Wednesday, September 28, 2011

Fantasy Fantasy League 2011

The term Fantasy League almost always means contests surrounding baseball, football or some other sphere-based game. While I don’t disagree that there is a huge fantasy content in professional sports (Psst, none of the Bills are really from Buffalo) I’m outraged that the fantasy community has left the field unchallenged. So, now in its second year, I throw down my own, tiny gauntlet. The Fantasy Fantasy League.

Fill in the ballot bellow. Make your picks before midnight Oct. 29. If you figure them all correctly - based on the winners, as decided Oct. 30 at the World Fantasy Award Banquet - I'll send you a signed copy of my novel Cinco de Mayo AND a vintage signed copy of The Misspellers. Ties will be settled by . . . song. Let’s hope it doesn’t come to that. (If it doesn’t work, I'll randomize.)

Enter once and now.
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Saturday, September 17, 2011

The Way of the Writer

In feudal Japan, samurais were taught how to write poetry along with how to slice people in two and put an arrow through a neck. I’ve spent most of my adult life trying (and trying and trying) to hone my writing skills. I can’t help wondering if I shouldn’t have tried to pick up a little kendo on the side. Maybe it works both ways. Writing makes you a better warrior, warring makes you a better writer. I certainly think the way of the samurai might make a writer more mercenary. That could be helpful.

Ending my year-long book tour in Erie, Pennsylvania (the perfect choice. Everyone should finish his or her tour of anything in Erie. The place embodies the concept of ending.) I had the honor of sitting with acclaimed artist Charles Urbach and his wife for several hours at ErieCon. We ate pizza and drank Bawls energy drink (proud and appropriate sponsor) and couldn’t help but chat. We ripped through a number of interesting topics. Charles has had a splendid career doing illustrations for games like Magic, The Gathering and Star Wards Galaxies. He’s insightful, talented and making a living. That last part proved the most interesting to me.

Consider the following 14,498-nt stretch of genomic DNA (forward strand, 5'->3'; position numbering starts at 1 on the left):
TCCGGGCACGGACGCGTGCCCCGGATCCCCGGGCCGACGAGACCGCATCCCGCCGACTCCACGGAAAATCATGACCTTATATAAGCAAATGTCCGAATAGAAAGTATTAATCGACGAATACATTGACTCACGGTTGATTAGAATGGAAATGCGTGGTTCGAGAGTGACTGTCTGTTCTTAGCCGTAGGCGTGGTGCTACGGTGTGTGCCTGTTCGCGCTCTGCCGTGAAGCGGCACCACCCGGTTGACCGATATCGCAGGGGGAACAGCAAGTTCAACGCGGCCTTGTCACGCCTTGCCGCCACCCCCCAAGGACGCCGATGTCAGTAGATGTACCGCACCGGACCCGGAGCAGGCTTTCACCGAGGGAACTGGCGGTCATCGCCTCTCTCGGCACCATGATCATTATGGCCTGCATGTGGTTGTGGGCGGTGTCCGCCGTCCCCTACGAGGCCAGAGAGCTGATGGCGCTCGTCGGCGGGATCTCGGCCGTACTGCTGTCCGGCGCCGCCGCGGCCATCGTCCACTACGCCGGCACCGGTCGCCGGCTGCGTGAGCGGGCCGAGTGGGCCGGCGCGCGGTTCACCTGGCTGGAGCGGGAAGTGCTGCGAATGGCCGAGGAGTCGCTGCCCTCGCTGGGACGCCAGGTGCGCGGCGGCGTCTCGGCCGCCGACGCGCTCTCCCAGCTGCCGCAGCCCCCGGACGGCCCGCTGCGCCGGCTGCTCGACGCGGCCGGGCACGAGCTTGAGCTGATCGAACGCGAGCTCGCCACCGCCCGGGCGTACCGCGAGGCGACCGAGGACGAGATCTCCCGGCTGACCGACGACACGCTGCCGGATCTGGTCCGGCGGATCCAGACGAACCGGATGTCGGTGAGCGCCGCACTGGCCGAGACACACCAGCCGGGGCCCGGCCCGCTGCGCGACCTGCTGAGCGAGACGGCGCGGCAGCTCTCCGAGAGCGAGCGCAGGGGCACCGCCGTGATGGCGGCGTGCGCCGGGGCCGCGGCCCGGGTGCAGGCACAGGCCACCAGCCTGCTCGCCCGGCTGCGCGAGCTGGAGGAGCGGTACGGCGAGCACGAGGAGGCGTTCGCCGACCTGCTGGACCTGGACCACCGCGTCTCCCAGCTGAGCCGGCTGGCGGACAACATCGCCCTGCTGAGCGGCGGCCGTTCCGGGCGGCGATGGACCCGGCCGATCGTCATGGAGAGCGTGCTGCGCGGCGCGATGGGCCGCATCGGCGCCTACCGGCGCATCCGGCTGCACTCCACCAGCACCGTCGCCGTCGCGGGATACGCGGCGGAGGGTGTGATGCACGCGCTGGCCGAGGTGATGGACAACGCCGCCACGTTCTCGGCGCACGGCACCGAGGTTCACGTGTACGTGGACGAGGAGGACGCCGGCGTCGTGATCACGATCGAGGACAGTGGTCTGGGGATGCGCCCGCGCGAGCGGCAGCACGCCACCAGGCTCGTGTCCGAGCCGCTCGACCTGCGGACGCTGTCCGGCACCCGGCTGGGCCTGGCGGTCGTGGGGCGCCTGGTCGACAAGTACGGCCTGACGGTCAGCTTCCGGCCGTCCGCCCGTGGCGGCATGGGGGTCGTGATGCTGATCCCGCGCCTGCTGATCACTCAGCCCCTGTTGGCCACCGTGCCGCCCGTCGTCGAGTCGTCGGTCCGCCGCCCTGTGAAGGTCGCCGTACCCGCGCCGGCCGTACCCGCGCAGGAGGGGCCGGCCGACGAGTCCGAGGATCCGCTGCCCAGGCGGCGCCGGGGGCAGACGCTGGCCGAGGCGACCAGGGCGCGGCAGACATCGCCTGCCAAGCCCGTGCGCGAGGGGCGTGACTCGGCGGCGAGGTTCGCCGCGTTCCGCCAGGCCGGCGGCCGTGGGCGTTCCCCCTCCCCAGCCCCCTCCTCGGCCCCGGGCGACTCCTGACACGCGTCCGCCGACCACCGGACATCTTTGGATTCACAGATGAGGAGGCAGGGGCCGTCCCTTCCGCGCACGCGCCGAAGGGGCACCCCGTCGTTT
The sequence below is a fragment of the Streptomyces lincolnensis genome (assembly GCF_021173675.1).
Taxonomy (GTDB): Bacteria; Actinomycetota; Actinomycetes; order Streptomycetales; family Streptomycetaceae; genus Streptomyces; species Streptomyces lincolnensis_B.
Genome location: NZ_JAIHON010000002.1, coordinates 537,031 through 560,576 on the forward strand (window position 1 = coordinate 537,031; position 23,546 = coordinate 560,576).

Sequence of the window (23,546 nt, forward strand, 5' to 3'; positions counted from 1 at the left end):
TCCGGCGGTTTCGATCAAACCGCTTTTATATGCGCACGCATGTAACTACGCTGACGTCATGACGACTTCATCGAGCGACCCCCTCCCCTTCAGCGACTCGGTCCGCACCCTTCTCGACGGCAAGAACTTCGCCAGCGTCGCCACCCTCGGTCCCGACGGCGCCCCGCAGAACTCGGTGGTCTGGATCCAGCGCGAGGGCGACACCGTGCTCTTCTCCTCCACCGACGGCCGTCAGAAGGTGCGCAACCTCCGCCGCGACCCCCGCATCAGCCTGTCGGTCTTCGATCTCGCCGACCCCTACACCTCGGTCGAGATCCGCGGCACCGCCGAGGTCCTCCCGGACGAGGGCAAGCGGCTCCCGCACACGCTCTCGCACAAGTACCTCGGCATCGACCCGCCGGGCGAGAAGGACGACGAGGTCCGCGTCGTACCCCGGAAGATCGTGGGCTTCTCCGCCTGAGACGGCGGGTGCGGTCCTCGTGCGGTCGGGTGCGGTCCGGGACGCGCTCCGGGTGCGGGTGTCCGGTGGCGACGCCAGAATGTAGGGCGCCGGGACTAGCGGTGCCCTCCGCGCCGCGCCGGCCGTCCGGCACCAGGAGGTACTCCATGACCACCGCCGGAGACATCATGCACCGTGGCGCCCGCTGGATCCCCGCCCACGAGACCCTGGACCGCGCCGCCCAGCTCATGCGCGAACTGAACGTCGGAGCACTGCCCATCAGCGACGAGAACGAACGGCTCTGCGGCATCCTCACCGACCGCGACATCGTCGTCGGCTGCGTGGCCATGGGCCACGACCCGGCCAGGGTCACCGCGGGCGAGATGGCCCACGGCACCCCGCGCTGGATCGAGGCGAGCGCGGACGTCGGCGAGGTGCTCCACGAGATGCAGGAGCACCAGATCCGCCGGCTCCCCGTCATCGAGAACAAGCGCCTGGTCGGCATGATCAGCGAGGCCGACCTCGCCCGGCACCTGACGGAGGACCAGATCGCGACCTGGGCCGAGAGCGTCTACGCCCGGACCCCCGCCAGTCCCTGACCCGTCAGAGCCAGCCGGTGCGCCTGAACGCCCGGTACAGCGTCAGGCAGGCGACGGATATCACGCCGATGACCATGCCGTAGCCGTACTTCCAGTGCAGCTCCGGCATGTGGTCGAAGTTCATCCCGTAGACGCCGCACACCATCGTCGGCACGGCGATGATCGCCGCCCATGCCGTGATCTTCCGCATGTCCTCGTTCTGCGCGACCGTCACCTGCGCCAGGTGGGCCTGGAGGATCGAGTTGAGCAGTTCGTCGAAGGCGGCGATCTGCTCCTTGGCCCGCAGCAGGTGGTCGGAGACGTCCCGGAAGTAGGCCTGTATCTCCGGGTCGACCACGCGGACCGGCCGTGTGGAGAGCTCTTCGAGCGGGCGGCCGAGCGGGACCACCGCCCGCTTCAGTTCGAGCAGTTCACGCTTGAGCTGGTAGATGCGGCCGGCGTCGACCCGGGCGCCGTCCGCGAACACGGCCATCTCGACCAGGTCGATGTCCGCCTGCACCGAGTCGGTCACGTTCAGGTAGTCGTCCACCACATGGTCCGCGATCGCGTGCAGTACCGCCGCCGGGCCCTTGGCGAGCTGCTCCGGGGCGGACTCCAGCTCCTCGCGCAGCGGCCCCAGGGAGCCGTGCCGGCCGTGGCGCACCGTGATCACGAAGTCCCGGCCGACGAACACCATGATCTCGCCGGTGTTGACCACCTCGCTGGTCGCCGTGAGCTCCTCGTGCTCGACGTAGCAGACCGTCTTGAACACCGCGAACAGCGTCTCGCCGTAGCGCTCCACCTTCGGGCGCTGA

Charles asked me how much the market directed my writing. In his business, artists are frequently asked to create something along the lines of someone else. In a particular style or with a certain feel. It is not art for art’s sake. It’s for a card or a box or a poster printed to lure buyers. It’s still art, though. He couldn’t really do it otherwise. He needs to find an angle of approach in each piece he’s asked to do, that intrigues him as an artist.

I, and I think a lot of writers, work the opposite way. I write what comes to me and hope I can find an audience for it. More or less. I’m not totally ignorant of market forces. I’m not enthralled by them, either. Nor can I make a living writing fiction, like Charles can. We all trade in frustration. Artists deal with clients who want the last big thing. Writers face audiences who fear new writers like the dark. Accountants face rules. Astronauts face gravity. Doctors face insurance companies. Insurance companies do whatever they want, they’re the exception.

Whether we’re dealing out frustration or sucking it up, our capacities determine our successes. I can’t help thinking, if I’d learned to attack, retreat, parry, thrust, riposte, I might have gained a little more control along the way. Control beats frustration. (Life beats control and frustration beats life, just so you know all the rules.)

And the bonus of bushido: You get to kick ass. Writers don’t get much of that from under the laptop.

Monday, September 5, 2011

Diving in

While it’s always fun lounging around other writers – it is such an insular vocation most of the time - hanging out with Carol Weakland at Eriecon last weekend was extra fun. Carol is actor, currently running a series of one-woman shows. Most are based a classics, like a Turn of the Screw. One is based on her new novel. In fact, Morgen of Avalon started out as a single-actor piece set in Arthurian Britannia. The novel was thus forged in live audience. That’s different.

Every writer, swimming through his or her own personal pool of darkness, gasps for feedback as if it were air. Carol claims the audiences did not have a huge influence on the course of the novel, but I can’t help thinking, that even subconsciously, a set of smiles and applause helps shape the text a little. I’m fascinated by the idea, regardless.

Carol spends a lot of time in front of crowds. She writes in and around her performances and appearances. She plunges into her audience. It doesn’t sound easy, but I’d love to take a dip.